Markets Right Now: China share benchmark falls 5.5 percent
NEW YORK (AP) — The latest on developments in financial markets (all times local):
China’s stock market benchmark has fallen as much as 5.5 percent after the sharp sell-off on Wall Street.
The Shanghai Composite index dipped to 3,073.08 Friday morning but recovered slightly before its midday close.
Other Asian share indexes also were lower, with Hong Kong’s Hang Seng down 4.3 percent and Japan’s Nikkei 225 3.2 percent lower.
Shares were lower in all Asian markets after Wall Street officially began its first correction in two years, though losses were moderate with no sign of panic selling.
Asian shares have opened lower and are tracking the overnight plunge on Wall Street.
Japan’s Nikkei 225 average lost 2.8 percent to 21,240.05 in early trading Friday. Hong Kong’s Hang Seng index lost 2.5 percent.
While the more than 1,000 point tumble in the Dow Jones industrial average led the market lower, the U.S. dollar’s weakening against the Japanese yen also hurt export manufacturers’ shares.
The Dow Jones industrial average plunged more than 1,000 points as a weeklong market swoon continued.
The Dow is 10 percent below the record high it set just two weeks ago, putting it in what is known on Wall Street as a “correction.”
The Standard & Poor’s 500, the benchmark for many index funds, is also 10 percent below the record high it set two weeks ago.
Worries about inflation set the market rout in motion last Friday, and many market watchers have been predicting a pullback after the market’s relentless march higher over the past year.
The Dow dropped 1,032 points, or 4.1 percent, to 23,860.
The S&P 500 gave up 100 points, or 3.8 percent, to 2,581. The Nasdaq lost 274 points, or 3.9 percent, to 6,777.
The Dow Jones industrials are down 800 points, extending the market’s losses.
Stocks started to fall in early trading and extended their losses throughout the morning.
The market’s turmoil began last Friday and has continued this week as investors worried about early signs of inflation.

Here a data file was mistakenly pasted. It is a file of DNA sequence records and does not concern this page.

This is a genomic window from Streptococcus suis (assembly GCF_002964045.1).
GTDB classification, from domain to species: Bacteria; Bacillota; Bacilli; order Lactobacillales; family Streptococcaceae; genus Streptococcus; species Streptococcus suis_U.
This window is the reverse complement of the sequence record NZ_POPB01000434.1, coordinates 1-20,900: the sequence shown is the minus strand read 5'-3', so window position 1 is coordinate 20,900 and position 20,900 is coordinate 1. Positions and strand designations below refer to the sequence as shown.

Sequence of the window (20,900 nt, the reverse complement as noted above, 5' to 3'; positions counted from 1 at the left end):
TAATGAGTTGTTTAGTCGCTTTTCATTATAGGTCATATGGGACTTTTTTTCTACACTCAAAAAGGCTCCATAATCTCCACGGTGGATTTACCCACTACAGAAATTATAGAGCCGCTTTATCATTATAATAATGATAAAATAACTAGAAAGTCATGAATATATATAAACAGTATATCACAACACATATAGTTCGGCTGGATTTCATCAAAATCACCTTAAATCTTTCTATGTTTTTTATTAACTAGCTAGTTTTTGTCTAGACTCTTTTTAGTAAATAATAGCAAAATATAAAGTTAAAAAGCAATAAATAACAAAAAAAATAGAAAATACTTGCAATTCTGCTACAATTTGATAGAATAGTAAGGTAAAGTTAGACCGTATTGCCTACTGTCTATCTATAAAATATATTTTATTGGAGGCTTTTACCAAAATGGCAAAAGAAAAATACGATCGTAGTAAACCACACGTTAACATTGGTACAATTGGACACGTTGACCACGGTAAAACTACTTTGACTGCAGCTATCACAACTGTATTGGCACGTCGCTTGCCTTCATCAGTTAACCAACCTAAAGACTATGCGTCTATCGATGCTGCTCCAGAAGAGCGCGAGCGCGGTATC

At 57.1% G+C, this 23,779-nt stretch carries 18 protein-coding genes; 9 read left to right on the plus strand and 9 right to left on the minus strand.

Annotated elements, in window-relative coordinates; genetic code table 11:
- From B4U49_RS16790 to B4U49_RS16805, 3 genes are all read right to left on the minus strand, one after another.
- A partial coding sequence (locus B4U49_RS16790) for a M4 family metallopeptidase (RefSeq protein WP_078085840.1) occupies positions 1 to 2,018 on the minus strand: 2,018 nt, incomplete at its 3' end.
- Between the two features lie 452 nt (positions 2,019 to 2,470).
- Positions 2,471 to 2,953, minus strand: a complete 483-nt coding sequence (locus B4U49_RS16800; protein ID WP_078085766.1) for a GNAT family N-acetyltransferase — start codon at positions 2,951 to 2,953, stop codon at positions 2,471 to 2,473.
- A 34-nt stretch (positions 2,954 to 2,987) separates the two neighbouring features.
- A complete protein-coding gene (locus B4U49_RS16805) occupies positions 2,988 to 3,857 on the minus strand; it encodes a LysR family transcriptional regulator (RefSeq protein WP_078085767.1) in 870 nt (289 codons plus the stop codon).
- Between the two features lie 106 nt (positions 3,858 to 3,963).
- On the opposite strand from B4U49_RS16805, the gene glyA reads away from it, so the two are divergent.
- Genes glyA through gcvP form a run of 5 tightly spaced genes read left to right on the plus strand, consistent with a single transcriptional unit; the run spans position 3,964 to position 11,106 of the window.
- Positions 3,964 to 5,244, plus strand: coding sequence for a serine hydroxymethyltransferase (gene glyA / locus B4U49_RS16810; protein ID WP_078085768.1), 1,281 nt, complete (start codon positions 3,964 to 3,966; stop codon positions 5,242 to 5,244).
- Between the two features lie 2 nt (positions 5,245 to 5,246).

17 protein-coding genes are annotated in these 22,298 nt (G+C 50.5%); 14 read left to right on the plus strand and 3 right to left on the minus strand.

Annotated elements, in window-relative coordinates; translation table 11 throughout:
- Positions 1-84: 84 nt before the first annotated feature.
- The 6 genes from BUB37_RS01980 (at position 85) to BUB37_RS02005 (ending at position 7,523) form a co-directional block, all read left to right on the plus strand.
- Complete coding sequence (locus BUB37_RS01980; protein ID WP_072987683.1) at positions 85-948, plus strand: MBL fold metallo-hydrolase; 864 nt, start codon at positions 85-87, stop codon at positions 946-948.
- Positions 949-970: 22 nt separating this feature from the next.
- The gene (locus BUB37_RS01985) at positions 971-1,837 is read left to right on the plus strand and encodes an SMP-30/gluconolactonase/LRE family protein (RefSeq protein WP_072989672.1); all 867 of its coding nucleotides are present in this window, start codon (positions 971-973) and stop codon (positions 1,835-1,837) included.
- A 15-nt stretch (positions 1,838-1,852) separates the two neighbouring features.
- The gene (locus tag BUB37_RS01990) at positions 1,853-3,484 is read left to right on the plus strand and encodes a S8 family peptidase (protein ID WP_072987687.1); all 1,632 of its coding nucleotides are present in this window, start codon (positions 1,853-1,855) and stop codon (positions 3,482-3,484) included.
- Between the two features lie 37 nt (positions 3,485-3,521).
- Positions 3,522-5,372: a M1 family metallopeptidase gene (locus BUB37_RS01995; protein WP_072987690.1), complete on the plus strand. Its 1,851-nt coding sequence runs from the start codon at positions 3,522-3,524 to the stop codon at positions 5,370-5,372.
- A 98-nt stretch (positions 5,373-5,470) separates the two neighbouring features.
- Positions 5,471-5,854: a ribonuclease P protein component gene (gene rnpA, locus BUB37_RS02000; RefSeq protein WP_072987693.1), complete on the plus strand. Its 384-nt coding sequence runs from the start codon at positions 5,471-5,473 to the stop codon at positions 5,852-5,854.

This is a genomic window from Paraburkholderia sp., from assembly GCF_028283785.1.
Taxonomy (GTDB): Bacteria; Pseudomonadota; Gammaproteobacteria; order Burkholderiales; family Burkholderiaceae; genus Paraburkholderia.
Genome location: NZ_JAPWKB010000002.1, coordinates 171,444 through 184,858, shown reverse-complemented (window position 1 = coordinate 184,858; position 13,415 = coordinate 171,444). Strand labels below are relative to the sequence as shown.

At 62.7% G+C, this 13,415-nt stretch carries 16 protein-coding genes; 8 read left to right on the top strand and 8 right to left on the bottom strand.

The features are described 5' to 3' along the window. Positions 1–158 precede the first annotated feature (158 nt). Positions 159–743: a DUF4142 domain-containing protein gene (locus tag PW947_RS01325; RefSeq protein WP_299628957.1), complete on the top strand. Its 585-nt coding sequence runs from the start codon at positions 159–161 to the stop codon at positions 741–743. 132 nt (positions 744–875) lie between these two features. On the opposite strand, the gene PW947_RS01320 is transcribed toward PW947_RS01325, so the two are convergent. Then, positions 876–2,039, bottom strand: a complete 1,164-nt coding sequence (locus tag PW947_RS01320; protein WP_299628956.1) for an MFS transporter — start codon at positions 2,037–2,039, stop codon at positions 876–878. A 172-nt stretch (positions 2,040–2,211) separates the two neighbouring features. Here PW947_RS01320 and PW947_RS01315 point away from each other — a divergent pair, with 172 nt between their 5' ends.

Analysts have also been saying the market has gotten much too expensive after a huge run-up over the last year and has been long overdue for a pullback.
The Dow was down 810 points, or 3.3 percent, to 24,088.
The Standard & Poor’s 500 index gave up 77 points, or 2.9 percent, to 2,603.
The S&P 500 is down 9.3 percent from the record high it set January 26.
The Nasdaq composite lost 212 points, or 3 percent, to 6,838.
The Dow Jones industrials are down 500 points, extending the market’s losses.
The market opened little changed on Thursday but started to fall in early trading and extended its losses throughout the morning. The losses were steady, unlike the sharp swings seen over the past few days.
The benchmark Standard & Poor’s 500 index is now down 8 percent from the record high it set January 26. It’s still up 15 percent over the past year.
Technology companies, the leading sector over the past year, and banks fell the most. Microsoft lost 2.3 percent.
The Dow was down 501 points, or 2 percent, to 24,397.
The S&P 500 gave up 44 points, or 1.7 percent, to 2,637. The Nasdaq composite lost 125 points, or 1.8 percent, to 6,926.
Stocks are sliding further on Wall Street, putting the market on track for its second big weekly drop in a row.
The market got off to a mixed start on Thursday but has fallen steadily as the morning wore on.
Technology companies, the leading sector over the past year, and banks fell the most. Microsoft and JPMorgan Chase each lost 1.7 percent.
The losses, which began last Friday, put the benchmark Standard & Poor’s 500 index almost 8 percent below the record high it set two weeks ago.
The Dow Jones industrial average lost 400 points, or 1.6 percent, to 24,491.
The broader S&P 500 lost 34 points, or 1.3 percent, to 2,647. The Nasdaq composite lost 101 points, or 1.4 percent, to 6,947.
Stocks are mixed in the early going as traders digest a batch of company earnings reports.
Twitter soared 26 percent early Thursday after reporting its first-ever quarterly profit.
Hanesbrands sank 8.8 percent after its results came up short of analysts’ foreacasts. The company also issued a disappointing forecast.
Roomba maker iRobot plunged 24 percent after its earnings fell far short of what investors were expecting.
The Standard & Poor’s 500 index slipped 2 points, or 0.1 percent, to 2,679.
The Dow Jones industrial average fell 98 points, or 0.4 percent, to 24,800. The Nasdaq composite edged up 10 points, or 0.2 percent, to 7,061.
Bond prices fell. The yield on the 10-year Treasury note rose to 2.87 percent.